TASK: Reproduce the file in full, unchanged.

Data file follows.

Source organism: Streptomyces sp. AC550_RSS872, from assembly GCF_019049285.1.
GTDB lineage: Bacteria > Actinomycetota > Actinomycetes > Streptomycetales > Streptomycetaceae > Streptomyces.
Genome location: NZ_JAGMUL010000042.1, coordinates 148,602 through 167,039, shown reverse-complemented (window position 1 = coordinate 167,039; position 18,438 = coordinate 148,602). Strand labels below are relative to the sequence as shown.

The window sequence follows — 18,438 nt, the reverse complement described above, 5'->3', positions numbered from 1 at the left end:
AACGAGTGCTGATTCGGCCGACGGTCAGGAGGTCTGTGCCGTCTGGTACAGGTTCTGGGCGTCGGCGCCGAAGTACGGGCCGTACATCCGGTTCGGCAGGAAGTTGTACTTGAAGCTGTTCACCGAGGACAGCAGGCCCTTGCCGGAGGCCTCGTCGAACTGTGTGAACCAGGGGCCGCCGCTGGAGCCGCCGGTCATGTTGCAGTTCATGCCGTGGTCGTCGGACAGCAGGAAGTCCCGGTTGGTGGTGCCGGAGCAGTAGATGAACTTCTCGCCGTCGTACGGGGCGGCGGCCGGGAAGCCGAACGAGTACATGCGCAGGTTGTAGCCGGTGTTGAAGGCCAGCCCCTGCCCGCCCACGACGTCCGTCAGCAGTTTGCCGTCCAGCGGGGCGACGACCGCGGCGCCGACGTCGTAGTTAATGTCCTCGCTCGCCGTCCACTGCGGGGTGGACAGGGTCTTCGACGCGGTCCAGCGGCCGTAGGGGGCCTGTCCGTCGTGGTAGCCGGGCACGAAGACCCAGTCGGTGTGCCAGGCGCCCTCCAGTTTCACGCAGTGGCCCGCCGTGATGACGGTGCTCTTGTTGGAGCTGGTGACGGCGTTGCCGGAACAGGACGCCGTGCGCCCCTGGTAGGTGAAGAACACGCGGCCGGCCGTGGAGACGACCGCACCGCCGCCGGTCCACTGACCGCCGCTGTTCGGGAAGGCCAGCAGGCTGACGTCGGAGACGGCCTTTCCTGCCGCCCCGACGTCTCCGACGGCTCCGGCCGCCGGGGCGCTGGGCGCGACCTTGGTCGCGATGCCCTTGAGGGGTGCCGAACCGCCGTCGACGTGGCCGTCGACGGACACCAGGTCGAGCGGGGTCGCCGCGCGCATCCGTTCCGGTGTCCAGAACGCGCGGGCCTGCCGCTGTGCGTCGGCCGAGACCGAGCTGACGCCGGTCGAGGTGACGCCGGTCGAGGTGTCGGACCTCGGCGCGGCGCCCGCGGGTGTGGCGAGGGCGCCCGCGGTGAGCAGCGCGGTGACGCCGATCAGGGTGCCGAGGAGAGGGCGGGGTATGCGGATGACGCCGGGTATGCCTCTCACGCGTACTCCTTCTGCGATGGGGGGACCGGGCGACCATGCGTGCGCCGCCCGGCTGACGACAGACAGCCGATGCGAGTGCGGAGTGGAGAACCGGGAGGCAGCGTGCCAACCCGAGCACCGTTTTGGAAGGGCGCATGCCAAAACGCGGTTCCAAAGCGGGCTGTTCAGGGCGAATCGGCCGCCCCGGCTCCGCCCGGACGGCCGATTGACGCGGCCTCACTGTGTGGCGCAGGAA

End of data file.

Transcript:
Source organism: Streptomyces sp. AC550_RSS872, from assembly GCF_019049285.1.
GTDB lineage: Bacteria > Actinomycetota > Actinomycetes > Streptomycetales > Streptomycetaceae > Streptomyces.
Genome location: NZ_JAGMUL010000042.1, coordinates 148,602 through 167,039, shown reverse-complemented (window position 1 = coordinate 167,039; position 18,438 = coordinate 148,602). Strand labels below are relative to the sequence as shown.

The window sequence follows — 18,438 nt, the reverse complement described above, 5'->3', positions numbered from 1 at the left end:
AACGAGTGCTGATTCGGCCGACGGTCAGGAGGTCTGTGCCGTCTGGTACAGGTTCTGGGCGTCGGCGCCGAAGTACGGGCCGTACATCCGGTTCGGCAGGAAGTTGTACTTGAAGCTGTTCACCGAGGACAGCAGGCCCTTGCCGGAGGCCTCGTCGAACTGTGTGAACCAGGGGCCGCCGCTGGAGCCGCCGGTCATGTTGCAGTTCATGCCGTGGTCGTCGGACAGCAGGAAGTCCCGGTTGGTGGTGCCGGAGCAGTAGATGAACTTCTCGCCGTCGTACGGGGCGGCGGCCGGGAAGCCGAACGAGTACATGCGCAGGTTGTAGCCGGTGTTGAAGGCCAGCCCCTGCCCGCCCACGACGTCCGTCAGCAGTTTGCCGTCCAGCGGGGCGACGACCGCGGCGCCGACGTCGTAGTTAATGTCCTCGCTCGCCGTCCACTGCGGGGTGGACAGGGTCTTCGACGCGGTCCAGCGGCCGTAGGGGGCCTGTCCGTCGTGGTAGCCGGGCACGAAGACCCAGTCGGTGTGCCAGGCGCCCTCCAGTTTCACGCAGTGGCCCGCCGTGATGACGGTGCTCTTGTTGGAGCTGGTGACGGCGTTGCCGGAACAGGACGCCGTGCGCCCCTGGTAGGTGAAGAACACGCGGCCGGCCGTGGAGACGACCGCACCGCCGCCGGTCCACTGACCGCCGCTGTTCGGGAAGGCCAGCAGGCTGACGTCGGAGACGGCCTTTCCTGCCGCCCCGACGTCTCCGACGGCTCCGGCCGCCGGGGCGCTGGGCGCGACCTTGGTCGCGATGCCCTTGAGGGGTGCCGAACCGCCGTCGACGTGGCCGTCGACGGACACCAGGTCGAGCGGGGTCGCCGCGCGCATCCGTTCCGGTGTCCAGAACGCGCGGGCCTGCCGCTGTGCGTCGGCCGAGACCGAGCTGACGCCGGTCGAGGTGACGCCGGTCGAGGTGTCGGACCTCGGCGCGGCGCCCGCGGGTGTGGCGAGGGCGCCCGCGGTGAGCAGCGCGGTGACGCCGATCAGGGTGCCGAGGAGAGGGCGGGGTATGCGGATGACGCCGGGTATGCCTCTCACGCGTACTCCTTCTGCGATGGGGGGACCGGGCGACCATGCGTGCGCCGCCCGGCTGACGACAGACAGCCGATGCGAGTGCGGAGTGGAGAACCGGGAGGCAGCGTGCCAACCCGAGCACCGTTTTGGAAGGGCGCATGCCAAAACGCGGTTCCAAAGCGGGCTGTTCAGGGCGAATCGGCCGCCCCGGCTCCGCCCGGACGGCCGATTGACGCGGCCTCACTGTGTGGCGCAGGAA